Wikileaks solider must face trial25/04/2012 - 15:47:39
A military judge has refused to dismiss all charges against the US Army private accused in the biggest leak of government secrets in the country’s history.
Colonel Denise Lind denied the defence application during a pre-trial hearing in the court-martial of Bradley Manning.
Manning is accused of sending hundreds of thousands of sensitive documents to the anti-secrecy website WikiLeaks.
The ruling means the hearing will continue and is scheduled to run through to Thursday.
The defence has filed a separate motion seeking dismissal of the most serious charge, aiding the enemy. That offence carries a maximum penalty of life imprisonment.
Col. Lind scheduled the trial to run from September 21 to October 12.
Manning's lawyers had argued that prosecutors were so slow in sharing required information with the defence that the only remedy was to throw out the charges.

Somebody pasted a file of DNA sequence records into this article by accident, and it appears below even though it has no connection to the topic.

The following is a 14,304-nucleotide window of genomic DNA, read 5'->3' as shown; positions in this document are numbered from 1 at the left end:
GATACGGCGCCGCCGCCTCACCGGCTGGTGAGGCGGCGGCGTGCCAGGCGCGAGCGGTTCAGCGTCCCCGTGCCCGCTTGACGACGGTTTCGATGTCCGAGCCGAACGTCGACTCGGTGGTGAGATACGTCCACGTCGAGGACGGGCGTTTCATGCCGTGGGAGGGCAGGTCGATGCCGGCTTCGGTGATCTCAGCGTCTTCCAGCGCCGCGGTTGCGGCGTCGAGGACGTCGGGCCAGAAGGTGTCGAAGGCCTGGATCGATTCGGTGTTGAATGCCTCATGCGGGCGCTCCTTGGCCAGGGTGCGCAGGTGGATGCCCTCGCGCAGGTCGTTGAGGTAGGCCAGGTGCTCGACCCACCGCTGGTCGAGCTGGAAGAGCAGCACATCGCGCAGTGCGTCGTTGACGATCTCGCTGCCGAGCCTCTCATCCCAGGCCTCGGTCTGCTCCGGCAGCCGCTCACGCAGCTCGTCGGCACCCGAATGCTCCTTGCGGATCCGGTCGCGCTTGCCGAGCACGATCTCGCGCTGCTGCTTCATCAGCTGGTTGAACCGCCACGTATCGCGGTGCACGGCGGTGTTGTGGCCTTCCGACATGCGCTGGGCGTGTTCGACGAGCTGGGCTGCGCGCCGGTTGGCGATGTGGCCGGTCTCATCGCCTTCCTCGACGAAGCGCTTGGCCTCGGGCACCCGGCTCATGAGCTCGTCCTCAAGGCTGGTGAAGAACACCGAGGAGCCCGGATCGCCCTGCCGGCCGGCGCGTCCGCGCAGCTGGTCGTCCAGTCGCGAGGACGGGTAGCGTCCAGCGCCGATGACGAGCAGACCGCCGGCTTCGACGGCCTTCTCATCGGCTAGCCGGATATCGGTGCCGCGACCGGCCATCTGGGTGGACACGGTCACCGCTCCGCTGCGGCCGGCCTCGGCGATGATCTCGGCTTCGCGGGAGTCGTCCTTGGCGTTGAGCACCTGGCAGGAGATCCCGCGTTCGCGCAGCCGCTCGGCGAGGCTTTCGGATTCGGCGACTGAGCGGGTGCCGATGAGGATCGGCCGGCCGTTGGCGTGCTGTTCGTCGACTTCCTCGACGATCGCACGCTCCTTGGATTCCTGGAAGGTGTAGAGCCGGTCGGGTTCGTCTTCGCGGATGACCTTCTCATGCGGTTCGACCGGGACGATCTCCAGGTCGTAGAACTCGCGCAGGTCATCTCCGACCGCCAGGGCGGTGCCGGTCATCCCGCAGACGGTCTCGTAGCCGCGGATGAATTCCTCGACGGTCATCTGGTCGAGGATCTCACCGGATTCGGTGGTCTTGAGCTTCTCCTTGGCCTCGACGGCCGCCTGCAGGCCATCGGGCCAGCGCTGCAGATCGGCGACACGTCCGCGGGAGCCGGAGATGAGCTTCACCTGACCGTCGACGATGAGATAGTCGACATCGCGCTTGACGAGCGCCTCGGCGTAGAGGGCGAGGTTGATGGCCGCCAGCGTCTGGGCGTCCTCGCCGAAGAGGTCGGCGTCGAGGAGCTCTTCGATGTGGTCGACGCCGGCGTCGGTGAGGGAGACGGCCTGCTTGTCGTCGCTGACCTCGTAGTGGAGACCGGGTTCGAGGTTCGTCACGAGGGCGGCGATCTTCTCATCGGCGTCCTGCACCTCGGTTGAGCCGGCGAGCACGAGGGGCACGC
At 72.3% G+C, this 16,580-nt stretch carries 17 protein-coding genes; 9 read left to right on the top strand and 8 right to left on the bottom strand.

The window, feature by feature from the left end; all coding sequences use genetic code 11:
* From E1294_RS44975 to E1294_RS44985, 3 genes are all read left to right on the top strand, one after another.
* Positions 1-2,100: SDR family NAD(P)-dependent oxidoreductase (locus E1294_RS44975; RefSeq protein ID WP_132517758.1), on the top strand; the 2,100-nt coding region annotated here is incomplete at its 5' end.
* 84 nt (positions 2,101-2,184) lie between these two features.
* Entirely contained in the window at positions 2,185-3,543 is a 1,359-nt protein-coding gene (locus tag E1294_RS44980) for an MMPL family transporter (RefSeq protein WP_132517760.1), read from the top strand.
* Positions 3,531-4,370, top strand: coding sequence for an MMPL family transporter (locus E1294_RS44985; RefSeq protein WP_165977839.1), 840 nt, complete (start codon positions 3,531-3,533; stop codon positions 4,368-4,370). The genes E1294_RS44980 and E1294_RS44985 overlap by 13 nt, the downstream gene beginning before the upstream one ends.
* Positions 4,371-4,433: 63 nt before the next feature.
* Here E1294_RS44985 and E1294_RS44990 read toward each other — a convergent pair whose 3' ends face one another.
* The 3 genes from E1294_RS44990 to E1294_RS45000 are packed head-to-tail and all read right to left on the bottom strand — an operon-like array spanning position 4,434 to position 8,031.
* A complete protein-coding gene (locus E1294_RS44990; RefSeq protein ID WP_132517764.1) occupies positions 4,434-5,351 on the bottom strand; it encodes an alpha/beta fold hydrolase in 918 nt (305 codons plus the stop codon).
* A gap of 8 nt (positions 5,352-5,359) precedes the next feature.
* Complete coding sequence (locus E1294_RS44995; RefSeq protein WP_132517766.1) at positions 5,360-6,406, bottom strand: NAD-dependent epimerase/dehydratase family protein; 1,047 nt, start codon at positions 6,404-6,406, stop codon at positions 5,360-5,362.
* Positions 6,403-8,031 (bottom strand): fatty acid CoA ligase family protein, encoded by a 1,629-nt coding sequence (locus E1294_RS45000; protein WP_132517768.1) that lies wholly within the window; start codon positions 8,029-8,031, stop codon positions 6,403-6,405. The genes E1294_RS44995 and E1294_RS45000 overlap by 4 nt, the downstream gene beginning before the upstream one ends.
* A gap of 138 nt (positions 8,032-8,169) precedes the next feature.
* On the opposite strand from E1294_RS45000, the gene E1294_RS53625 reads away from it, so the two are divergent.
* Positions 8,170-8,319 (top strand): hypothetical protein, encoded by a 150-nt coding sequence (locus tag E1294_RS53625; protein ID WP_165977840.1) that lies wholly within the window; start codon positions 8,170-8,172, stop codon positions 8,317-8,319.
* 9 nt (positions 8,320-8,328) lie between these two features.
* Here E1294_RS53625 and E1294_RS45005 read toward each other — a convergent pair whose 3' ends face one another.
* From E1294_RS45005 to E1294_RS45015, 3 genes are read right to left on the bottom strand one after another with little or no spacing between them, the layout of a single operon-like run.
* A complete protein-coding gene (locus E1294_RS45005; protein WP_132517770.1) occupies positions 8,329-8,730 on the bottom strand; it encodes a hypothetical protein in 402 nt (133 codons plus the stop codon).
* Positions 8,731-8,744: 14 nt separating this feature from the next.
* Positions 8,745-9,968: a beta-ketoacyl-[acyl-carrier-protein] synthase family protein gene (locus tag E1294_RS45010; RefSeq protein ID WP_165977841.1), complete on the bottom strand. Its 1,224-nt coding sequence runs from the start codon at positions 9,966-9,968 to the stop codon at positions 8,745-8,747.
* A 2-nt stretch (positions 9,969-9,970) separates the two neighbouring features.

Prosecutors maintained that they needed time to obtain documents from civilian agencies and search the records for relevant material.
The 24-year-old Manning was ordered court-martialed after he was accused of downloading documents, diplomatic memos and video clips and sending them to WikiLeaks. He was working as an intelligence analyst in Baghdad when authorities say he copied classified material from government computers in late 2009 and early 2010.
The material WikiLeaks published included cockpit video of a 2007 US Apache helicopter attack that killed a number of civilians, including a Reuters news photographer and his driver. The US government says the civilian deaths were accidental.
Manning has been in jail since he was charged in May 2010. His treatment at a Marine Corps base, where he was confined 23 hours a day in a single-bed cell, caused support for him to swell in the US and overseas.
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